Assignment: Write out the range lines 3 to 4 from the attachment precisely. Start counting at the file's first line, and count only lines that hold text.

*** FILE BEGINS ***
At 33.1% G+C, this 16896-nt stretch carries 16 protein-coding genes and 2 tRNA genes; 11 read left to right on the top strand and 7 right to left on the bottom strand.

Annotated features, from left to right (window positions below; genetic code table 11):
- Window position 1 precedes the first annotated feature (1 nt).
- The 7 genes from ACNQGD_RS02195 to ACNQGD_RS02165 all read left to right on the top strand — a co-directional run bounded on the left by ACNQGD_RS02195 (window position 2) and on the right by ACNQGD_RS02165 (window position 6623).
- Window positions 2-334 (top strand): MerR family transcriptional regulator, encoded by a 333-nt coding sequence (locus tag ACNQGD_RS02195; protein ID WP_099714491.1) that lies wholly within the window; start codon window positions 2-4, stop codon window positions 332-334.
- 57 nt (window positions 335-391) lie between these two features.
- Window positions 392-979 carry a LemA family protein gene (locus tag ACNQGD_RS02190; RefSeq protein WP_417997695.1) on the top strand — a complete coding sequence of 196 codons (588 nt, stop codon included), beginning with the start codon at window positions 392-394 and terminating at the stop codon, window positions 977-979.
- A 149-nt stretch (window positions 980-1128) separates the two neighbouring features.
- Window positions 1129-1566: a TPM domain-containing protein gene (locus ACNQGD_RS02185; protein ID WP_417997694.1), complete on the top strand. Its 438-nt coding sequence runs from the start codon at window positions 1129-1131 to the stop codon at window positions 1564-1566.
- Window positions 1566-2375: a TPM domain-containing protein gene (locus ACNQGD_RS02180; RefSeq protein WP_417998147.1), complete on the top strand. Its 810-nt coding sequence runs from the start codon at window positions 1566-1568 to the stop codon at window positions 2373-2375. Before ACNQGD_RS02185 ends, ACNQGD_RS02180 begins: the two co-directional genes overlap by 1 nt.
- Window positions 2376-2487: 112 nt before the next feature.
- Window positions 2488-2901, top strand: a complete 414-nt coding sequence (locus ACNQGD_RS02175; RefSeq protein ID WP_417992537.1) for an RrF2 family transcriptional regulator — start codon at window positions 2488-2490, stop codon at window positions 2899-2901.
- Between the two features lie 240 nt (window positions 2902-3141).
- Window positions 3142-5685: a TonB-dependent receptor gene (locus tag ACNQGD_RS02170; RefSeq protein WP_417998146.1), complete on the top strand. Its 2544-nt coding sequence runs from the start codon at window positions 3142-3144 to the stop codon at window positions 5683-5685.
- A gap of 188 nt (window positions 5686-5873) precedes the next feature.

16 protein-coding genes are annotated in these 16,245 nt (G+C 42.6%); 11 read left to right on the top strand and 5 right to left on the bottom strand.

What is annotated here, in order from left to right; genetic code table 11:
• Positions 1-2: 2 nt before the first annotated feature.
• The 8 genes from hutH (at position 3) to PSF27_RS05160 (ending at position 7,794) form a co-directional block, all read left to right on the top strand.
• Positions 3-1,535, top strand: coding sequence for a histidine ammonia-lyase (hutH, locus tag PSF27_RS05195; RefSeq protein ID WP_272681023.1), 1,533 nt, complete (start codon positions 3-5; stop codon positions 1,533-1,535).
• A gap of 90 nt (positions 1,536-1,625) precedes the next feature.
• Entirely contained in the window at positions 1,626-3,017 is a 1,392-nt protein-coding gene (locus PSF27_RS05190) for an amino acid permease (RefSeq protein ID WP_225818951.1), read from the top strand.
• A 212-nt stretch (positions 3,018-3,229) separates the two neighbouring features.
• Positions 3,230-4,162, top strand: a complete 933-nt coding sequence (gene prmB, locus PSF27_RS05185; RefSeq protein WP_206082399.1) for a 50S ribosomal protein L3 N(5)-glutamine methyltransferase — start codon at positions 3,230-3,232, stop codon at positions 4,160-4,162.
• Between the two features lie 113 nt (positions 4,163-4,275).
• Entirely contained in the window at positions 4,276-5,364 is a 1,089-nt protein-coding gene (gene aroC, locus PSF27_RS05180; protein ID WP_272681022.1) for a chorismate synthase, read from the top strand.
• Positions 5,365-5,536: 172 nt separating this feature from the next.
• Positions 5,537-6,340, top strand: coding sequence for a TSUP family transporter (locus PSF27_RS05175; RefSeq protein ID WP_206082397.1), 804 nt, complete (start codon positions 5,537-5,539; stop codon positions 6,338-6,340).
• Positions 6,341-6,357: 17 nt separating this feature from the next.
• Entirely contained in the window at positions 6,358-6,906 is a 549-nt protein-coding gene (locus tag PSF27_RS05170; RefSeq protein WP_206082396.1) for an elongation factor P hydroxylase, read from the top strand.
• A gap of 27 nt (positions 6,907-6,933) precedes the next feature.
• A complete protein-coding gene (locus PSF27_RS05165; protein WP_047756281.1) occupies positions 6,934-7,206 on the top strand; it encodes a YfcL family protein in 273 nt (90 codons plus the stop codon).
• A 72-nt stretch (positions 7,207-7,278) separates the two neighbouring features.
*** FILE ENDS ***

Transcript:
- Window position 1 precedes the first annotated feature (1 nt).
- The 7 genes from ACNQGD_RS02195 to ACNQGD_RS02165 all read left to right on the top strand — a co-directional run bounded on the left by ACNQGD_RS02195 (window position 2) and on the right by ACNQGD_RS02165 (window position 6623).